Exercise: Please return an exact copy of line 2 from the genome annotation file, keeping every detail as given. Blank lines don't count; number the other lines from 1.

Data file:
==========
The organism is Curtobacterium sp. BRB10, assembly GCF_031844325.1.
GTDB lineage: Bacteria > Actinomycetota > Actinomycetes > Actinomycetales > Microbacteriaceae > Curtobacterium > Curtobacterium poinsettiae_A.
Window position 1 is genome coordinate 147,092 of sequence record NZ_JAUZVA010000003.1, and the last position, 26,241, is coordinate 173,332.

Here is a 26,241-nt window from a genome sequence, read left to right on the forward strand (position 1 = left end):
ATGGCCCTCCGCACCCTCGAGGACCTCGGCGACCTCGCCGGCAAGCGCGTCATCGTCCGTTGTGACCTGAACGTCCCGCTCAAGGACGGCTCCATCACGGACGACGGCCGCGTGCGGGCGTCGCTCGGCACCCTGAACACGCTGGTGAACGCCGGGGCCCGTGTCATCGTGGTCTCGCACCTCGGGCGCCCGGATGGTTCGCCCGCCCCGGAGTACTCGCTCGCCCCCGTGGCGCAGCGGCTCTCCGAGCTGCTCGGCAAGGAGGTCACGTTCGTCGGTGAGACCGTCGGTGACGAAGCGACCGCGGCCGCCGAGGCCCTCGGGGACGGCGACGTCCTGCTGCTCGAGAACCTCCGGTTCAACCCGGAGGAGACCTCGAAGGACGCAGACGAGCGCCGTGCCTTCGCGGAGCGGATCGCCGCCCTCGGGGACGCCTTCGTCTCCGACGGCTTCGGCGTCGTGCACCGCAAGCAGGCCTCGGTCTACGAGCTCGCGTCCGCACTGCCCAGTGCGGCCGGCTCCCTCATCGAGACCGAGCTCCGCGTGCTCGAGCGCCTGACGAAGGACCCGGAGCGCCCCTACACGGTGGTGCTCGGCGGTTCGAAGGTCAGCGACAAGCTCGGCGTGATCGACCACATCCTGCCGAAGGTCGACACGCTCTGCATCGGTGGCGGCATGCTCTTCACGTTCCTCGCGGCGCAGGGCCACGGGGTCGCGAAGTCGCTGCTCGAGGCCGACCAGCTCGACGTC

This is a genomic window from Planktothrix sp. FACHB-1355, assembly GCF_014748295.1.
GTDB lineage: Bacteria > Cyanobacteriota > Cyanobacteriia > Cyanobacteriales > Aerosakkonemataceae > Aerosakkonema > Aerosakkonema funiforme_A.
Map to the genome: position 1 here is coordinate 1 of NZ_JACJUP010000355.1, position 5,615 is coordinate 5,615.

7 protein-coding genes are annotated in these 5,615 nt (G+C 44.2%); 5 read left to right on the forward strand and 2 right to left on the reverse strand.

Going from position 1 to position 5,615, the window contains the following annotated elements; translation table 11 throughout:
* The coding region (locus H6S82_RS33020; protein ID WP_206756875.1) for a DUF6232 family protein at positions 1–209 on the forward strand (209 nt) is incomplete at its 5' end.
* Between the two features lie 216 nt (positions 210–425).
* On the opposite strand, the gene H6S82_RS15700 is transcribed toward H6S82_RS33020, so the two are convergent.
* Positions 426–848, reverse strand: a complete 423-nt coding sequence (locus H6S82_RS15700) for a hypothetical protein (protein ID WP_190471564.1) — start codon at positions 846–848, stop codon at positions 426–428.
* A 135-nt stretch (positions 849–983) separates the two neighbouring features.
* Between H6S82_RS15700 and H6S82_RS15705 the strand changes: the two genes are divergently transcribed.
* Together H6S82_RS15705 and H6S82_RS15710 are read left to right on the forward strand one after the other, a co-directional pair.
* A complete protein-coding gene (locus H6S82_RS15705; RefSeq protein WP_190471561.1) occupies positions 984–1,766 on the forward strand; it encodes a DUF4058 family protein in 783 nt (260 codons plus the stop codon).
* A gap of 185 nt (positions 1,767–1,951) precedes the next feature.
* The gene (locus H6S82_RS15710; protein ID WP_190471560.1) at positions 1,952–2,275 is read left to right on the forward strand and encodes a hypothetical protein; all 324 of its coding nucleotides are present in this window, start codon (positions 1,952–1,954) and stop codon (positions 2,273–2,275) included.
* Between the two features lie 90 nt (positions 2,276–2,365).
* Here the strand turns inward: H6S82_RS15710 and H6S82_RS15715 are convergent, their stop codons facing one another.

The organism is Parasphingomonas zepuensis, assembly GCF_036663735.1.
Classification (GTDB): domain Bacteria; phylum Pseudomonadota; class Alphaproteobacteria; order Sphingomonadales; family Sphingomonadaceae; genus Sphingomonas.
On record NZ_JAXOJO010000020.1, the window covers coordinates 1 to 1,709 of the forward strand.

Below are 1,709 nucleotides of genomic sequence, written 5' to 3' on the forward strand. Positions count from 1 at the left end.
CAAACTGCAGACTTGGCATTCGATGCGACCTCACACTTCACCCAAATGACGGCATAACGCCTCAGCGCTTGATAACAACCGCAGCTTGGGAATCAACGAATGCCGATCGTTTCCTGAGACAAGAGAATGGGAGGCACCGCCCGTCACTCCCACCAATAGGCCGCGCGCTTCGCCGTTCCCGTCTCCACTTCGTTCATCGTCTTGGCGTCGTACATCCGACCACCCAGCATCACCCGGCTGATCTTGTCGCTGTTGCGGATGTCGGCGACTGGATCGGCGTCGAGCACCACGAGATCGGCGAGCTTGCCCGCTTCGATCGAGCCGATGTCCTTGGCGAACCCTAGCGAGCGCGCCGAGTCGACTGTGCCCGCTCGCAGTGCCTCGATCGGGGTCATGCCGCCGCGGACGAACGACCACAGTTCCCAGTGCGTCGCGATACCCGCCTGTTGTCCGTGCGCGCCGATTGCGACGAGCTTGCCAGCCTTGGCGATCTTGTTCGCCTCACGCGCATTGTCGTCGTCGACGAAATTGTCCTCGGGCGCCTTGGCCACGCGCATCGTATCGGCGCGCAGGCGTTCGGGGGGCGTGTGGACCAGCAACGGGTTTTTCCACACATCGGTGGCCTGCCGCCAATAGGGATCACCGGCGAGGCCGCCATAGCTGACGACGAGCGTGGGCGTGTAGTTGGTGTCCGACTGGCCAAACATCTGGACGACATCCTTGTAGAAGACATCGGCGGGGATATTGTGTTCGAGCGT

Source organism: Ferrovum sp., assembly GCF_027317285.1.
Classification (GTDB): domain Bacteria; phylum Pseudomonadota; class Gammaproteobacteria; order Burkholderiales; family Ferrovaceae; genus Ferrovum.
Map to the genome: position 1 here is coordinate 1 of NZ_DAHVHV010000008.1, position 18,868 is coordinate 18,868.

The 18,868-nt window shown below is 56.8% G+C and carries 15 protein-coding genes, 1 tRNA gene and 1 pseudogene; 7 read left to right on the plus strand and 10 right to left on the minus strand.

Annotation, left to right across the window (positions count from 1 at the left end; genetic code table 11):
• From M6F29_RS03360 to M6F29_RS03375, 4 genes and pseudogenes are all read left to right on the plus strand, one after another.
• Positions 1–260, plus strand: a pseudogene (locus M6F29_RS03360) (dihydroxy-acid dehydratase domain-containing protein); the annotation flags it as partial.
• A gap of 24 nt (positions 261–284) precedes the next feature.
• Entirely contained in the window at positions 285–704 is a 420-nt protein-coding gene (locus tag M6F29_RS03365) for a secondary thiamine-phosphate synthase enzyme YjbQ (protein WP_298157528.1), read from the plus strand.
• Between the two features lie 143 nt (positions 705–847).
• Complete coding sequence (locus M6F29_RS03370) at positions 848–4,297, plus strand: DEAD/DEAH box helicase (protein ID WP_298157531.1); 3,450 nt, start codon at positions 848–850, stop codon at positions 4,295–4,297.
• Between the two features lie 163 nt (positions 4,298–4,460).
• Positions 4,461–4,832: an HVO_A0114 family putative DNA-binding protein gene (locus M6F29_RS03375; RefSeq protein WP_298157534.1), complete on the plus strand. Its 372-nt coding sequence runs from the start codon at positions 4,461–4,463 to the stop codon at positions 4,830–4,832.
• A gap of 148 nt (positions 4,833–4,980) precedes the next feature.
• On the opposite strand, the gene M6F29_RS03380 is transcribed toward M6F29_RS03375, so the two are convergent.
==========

GTDB lineage: Bacteria > Actinomycetota > Actinomycetes > Actinomycetales > Microbacteriaceae > Curtobacterium > Curtobacterium poinsettiae_A.